Lending support to a controversial theory of how the immune system works, researchers have found that injured or dying cells release uric acid, which then stimulates the activity of key immune cells.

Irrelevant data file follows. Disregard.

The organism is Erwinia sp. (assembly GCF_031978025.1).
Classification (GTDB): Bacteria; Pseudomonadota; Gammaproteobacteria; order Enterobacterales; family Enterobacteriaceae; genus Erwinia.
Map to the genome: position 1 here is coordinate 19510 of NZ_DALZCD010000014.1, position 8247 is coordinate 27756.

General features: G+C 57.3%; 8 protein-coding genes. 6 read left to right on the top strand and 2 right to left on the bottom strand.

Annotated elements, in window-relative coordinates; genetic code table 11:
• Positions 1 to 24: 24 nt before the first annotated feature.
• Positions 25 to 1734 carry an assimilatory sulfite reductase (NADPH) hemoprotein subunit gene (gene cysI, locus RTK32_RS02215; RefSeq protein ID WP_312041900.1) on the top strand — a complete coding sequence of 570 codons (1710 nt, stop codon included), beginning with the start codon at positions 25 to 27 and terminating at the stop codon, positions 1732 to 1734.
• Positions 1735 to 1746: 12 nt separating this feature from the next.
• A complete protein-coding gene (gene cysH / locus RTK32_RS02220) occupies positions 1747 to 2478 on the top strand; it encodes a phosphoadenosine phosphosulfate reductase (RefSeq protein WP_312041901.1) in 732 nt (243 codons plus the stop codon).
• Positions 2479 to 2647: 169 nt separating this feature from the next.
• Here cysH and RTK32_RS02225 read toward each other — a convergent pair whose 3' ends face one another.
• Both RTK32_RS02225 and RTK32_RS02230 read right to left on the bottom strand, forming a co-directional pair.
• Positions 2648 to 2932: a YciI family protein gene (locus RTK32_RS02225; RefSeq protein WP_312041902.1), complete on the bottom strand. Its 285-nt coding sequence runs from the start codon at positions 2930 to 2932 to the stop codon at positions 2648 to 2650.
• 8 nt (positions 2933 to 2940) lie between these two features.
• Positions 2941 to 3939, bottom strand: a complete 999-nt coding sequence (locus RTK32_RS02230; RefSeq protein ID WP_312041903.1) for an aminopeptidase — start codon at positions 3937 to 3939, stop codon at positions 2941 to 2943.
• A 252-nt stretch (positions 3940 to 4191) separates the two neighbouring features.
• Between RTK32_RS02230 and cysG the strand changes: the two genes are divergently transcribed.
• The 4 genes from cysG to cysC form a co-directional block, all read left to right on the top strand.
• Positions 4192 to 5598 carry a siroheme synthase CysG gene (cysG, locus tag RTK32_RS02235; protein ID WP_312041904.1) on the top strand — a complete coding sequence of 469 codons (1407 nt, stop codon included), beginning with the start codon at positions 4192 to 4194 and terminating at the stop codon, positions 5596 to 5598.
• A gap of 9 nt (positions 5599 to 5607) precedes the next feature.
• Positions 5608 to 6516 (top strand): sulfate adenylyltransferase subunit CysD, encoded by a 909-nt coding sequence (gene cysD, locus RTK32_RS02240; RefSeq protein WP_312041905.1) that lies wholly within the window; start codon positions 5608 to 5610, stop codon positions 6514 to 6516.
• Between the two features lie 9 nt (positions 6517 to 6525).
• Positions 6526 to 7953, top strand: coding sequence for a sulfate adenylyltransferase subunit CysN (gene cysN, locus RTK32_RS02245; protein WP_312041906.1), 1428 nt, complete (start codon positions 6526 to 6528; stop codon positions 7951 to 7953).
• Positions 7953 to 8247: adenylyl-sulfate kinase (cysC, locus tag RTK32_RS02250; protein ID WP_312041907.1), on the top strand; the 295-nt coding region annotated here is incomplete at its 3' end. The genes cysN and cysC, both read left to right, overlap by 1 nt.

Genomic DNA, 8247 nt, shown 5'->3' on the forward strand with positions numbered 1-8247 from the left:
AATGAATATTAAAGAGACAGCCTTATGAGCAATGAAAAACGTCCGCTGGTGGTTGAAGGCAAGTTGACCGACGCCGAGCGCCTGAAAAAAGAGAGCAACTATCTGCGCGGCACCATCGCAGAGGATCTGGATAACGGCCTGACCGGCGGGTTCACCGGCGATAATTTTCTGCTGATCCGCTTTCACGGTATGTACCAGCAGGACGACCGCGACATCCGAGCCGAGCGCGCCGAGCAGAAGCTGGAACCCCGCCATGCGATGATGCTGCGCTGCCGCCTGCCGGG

Biologists have long described the immune system as something that distinguishes self from nonself, attacking invaders such as infectious microbes but not the body's own tissues. Some investigators have argued that this paradigm is flawed–after all, the human body safely provides a home for many microbes (SN: 5/31/03, p. 344: Gut Check)–and have proposed alternative theories. For example, Polly Matzinger, an immunologist at the National Institutes of Health in Bethesda, Md., suggests that the immune system reacts to microbes only after infected or injured cells have released danger signals.
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